Mobile phones contain almost everything about their owners there is to know. Banking apps show their spending. Photos reveal their narcissism. Dating apps make their sexuality plain. Health apps record their vital signs. Music apps reveal embarrassing trivialities, like Air Supply being their second most played artist.
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Apple is poised to argue free-speech rights as a key legal strategy to fight a court order to unlock an encrypted iPhone.
Location tracking shows where they went yesterday, allowing people to predict where they are likely to go tomorrow. Facebook reveals their friends and lovers, their likes and distastes, their hopes and nightmares.
Unlike anything else we own, mobiles are master keys to our lives. As such, they are incredibly alluring to both the good - like police investigating crime - and the bad, like identity thieves.
The more we use our mobiles, the greater the risk they pose to our privacy, and the more useful they are to criminals, hackers, and police.
Enter Tim Cook, the immensely powerful chief executive of Apple, now in a stand-off with the US government over unlocking one criminal's iPhone. It is a fight we should all hope he wins, not just those of us who are among his vast number of customers, and not just those with "something to hide".
Cook is a rare warrior, and a self-interested one, in the lopsided fight between people retaining some semblance of control over their private information, and the continual invasion of privacy by governments too quick to erode it by crying terrorism. This privacy protector has the means to take on the US government.
One of the San Bernardino terrorists, Syed Rizwan Farook, had an iPhone owned by his employer, the San Bernardino County Department of Health. The FBI has it, the Department allowed the Bureau to read it.
Except neither the Bureau nor the Department knows the phone passcode, and trying too many times will destroy its contents. The FBI already has a copy of the phone's data from Apple's cloud storage, but there is a missing few weeks before the attacks. Had the password not been reset after the shootings while it was in government custody, it could have backed up again, and prevented the entire basis for the fight.
So now the FBI wants Apple to create software to break the iPhone's security, allowing agents to read the whole thing and according to the US government, only that one terrorist's phone. As Apple knows, that is baloney. What the FBI wants now does not equal what may be done later.
"The government suggests this tool could only be used once, on one phone. But that's simply not true," Apple said in a statement last week. "Once created, the technique could be used over and over again, on any number of devices. In the physical world, it would be the equivalent of a master key, capable of opening hundreds of millions of locks — from restaurants and banks to stores and homes."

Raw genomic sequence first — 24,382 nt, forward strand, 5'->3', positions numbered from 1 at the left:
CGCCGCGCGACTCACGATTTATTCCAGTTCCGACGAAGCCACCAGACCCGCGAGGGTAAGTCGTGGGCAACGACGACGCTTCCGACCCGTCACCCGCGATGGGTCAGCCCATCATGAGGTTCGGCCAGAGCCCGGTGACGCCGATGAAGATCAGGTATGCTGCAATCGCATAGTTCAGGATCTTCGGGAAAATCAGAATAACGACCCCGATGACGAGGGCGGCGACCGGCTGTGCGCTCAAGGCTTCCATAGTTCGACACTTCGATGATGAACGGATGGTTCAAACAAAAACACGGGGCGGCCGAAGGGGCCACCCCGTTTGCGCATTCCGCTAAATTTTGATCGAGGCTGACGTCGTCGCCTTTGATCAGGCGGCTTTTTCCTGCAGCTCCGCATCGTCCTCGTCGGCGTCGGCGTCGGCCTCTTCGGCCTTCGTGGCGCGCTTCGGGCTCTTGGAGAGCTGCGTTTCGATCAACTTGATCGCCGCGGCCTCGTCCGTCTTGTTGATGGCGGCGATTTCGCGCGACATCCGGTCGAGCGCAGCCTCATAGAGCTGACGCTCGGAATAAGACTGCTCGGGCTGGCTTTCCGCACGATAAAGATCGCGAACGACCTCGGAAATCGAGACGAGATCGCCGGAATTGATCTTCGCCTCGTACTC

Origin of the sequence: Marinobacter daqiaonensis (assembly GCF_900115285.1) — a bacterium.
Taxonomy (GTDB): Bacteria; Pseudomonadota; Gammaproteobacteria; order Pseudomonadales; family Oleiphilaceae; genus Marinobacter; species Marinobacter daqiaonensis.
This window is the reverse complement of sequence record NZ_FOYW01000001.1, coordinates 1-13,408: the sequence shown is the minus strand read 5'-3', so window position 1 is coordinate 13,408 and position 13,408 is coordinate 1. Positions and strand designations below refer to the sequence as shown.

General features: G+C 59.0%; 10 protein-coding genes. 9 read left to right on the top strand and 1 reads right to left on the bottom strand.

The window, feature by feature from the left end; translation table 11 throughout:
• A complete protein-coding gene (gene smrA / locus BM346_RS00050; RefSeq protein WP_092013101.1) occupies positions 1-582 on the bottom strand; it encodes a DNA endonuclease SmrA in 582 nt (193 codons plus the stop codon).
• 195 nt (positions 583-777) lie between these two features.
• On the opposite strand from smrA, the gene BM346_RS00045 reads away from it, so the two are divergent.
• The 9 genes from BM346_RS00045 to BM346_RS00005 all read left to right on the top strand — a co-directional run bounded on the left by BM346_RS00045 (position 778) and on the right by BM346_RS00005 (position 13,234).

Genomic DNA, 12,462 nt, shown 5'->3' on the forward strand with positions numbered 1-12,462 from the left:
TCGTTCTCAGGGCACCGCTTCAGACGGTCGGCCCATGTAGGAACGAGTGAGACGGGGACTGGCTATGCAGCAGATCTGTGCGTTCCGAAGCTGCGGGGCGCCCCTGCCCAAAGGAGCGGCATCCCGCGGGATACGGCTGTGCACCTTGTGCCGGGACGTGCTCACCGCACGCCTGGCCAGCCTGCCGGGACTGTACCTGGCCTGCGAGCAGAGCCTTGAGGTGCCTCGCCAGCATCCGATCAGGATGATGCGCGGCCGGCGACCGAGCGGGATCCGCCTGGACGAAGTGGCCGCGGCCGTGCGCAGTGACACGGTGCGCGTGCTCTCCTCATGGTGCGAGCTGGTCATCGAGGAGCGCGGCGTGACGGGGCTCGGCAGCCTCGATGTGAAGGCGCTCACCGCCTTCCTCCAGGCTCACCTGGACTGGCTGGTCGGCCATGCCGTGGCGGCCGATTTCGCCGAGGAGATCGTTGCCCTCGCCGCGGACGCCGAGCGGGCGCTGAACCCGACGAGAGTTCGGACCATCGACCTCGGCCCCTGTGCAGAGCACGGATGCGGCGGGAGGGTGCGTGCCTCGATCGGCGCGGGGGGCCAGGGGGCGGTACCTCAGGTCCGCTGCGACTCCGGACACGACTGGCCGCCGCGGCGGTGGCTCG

As we have seen many times before, authorities facing a problem in one investigation want a fix that may undermine the security and privacy of millions of innocent others. In working out why two people murdered 14 others, the US government is willing to risk the digital safety and privacy of a decent proportion of the world's mobile phone users.
In Apple's words: "In the wrong hands, this software — which does not exist today — would have the potential to unlock any iPhone in someone's physical possession."
US government lawyers responded on Friday that Apple's refusal to comply "appears to be based on its concern for its business model and public brand marketing strategy".
True, customer trust is essential to Apple's business model and Cook's stance likely helps Apple's business, despite Donald Trump's call for a boycott. But citizens' privacy should also be respected by their governments, only sacrificed when demonstrated as required and only to the least extent possible.
Too often privacy is derided as a concern of the criminal class, that people who have nothing to hide should not worry, rather than the digital equivalent of pulling your curtains. This attitude is how Australia has ended up with legislation that forces mobile companies to keep our phone and internet logs for two years for police to read at will without a warrant.
But at least for now the government can't easily peer into our phones themselves (unless you're arrested, in which case police can seize, read and use everything in your phone, no matter how irrelevant to their case - unlike in the US, where they need a warrant).
The US case against Apple risks changing that. And if a democratic government can force Apple to unlock its phones for an investigation it thinks is important, what is there to stop authoritarian regimes doing the same thing?